Advertisement

Individuals with Multiple Sclerosis Improved Walking Endurance And Decreased Fatigue Following Motor-Assisted Elliptical Training Intervention

      To evaluate the impact of a 24 to 26-session motor-assisted elliptical training program on walking endurance and fatigue in individuals with multiple sclerosis (MS). Individuals living with MS often experience challenges with walking and maintaining physical fitness. Although there are benefits to engaging in aerobic exercise, individuals with MS may have a difficult time finding accessible and affordable exercise equipment that promotes movements similar to walking. A commercially available motor-assisted elliptical training system is being used in rehabilitation and medical fitness settings in the United States. The device's motor provides customized physical assistance as users train at speeds up to 65 revolutions/minute. The device also includes an integrated body weight support system, and an electronically adjustable seat and stride length to further customize training for those with strength, endurance, and/or balance deficits.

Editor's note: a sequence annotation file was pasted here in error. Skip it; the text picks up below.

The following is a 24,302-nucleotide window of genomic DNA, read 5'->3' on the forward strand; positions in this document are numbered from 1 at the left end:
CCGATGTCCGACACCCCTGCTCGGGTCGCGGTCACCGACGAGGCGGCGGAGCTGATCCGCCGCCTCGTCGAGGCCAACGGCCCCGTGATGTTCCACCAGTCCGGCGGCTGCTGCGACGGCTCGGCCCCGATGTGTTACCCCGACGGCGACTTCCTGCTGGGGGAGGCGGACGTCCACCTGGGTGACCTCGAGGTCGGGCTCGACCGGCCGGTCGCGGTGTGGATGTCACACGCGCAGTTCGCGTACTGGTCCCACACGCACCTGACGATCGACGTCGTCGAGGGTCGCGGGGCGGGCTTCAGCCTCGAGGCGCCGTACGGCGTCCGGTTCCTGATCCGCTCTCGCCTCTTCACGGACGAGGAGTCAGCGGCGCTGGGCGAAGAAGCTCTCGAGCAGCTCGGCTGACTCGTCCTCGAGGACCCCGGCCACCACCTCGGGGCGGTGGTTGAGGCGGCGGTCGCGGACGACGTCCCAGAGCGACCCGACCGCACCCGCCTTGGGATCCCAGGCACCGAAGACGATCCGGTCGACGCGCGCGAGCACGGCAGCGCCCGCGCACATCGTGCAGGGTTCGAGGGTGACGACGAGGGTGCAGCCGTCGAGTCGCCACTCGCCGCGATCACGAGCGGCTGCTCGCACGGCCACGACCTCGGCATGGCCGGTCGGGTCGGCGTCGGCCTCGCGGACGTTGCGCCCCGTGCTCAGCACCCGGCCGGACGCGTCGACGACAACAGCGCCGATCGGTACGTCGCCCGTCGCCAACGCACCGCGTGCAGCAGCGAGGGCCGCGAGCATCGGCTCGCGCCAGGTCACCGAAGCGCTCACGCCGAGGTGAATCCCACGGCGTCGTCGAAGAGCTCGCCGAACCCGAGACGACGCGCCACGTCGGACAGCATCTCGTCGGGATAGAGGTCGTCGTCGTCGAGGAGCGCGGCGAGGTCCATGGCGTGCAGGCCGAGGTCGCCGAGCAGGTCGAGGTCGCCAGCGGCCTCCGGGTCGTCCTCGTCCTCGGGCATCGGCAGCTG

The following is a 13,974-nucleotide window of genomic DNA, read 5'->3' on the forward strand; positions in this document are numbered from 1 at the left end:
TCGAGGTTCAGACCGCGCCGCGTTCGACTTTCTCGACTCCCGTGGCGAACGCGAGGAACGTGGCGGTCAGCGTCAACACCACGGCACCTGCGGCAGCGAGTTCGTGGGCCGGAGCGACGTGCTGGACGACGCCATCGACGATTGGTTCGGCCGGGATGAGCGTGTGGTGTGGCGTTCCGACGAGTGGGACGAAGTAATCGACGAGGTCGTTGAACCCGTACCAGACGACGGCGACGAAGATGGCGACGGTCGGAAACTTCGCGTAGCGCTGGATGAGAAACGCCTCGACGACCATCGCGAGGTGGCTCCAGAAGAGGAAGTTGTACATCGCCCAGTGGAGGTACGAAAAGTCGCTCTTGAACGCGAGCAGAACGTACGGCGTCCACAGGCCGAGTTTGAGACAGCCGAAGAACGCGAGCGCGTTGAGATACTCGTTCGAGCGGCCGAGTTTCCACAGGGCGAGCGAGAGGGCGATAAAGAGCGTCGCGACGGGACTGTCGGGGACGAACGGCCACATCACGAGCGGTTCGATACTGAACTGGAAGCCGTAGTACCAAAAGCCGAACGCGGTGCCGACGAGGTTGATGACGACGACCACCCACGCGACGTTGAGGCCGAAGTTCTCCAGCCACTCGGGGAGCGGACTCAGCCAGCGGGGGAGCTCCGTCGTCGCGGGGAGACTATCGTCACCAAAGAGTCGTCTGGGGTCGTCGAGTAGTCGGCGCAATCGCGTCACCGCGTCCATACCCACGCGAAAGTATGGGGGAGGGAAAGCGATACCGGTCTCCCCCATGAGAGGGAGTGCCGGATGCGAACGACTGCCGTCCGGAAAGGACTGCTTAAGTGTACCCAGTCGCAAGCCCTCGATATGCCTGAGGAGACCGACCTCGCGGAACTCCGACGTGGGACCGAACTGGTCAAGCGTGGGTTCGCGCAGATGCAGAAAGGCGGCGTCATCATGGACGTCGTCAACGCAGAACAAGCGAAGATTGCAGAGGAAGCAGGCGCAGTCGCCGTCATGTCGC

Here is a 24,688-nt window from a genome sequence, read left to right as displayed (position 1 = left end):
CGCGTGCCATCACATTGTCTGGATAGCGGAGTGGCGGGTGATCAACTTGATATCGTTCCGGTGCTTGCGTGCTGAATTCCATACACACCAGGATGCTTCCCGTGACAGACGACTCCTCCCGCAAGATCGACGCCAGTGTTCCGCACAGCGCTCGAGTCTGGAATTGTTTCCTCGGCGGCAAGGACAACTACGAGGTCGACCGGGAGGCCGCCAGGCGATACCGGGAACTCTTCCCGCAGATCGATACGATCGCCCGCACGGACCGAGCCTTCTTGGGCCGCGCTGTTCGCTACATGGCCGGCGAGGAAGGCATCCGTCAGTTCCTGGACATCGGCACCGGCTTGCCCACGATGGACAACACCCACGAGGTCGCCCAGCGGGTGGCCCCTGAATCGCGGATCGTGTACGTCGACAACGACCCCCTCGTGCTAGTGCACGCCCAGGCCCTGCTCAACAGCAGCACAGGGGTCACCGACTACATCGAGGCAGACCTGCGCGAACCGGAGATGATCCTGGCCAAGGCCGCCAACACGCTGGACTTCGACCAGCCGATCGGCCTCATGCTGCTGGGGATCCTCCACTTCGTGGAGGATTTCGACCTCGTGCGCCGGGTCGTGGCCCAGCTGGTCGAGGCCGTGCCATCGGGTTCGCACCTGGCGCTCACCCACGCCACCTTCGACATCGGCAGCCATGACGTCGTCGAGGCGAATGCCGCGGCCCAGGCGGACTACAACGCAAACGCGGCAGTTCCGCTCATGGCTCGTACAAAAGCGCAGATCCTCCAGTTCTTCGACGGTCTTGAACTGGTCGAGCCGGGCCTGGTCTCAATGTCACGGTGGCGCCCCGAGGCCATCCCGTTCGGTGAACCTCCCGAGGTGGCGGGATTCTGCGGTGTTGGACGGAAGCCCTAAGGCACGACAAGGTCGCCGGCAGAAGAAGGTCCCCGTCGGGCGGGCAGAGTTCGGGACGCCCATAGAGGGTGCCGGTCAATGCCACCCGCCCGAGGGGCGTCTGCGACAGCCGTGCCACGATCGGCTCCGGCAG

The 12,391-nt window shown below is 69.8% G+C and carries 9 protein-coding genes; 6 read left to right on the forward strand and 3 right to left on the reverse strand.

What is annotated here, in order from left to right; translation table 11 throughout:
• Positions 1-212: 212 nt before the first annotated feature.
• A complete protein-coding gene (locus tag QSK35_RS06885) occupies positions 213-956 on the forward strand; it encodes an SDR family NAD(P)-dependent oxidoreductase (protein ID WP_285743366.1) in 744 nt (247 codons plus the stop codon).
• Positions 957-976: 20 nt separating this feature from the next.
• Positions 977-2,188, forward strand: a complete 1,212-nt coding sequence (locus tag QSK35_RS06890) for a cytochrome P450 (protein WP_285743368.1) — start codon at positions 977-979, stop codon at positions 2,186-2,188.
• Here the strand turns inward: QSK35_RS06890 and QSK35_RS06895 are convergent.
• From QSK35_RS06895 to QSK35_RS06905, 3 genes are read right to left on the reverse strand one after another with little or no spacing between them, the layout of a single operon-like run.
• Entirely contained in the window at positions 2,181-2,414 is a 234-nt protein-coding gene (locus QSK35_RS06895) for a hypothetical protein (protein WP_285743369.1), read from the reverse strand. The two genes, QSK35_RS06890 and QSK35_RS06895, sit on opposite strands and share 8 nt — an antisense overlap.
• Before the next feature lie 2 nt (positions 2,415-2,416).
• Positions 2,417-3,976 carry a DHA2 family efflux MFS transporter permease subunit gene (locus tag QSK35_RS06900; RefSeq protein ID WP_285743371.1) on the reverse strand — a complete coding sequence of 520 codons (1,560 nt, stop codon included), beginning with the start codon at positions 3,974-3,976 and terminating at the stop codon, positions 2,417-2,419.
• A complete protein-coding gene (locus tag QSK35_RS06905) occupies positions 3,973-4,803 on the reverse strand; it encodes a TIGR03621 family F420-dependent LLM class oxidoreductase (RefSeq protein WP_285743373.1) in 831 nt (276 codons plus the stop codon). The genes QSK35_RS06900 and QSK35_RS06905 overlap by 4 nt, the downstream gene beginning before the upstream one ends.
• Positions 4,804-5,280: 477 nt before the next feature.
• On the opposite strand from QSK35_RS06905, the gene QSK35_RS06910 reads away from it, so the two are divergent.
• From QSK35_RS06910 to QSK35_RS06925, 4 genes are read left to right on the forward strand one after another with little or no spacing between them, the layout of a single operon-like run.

To read this article in full you will need to make a payment

      Subscribe:

      Subscribe to Archives of Physical Medicine and Rehabilitation
      Already a print subscriber? Claim online access
      Already an online subscriber? Sign in
      Institutional Access: Sign in to ScienceDirect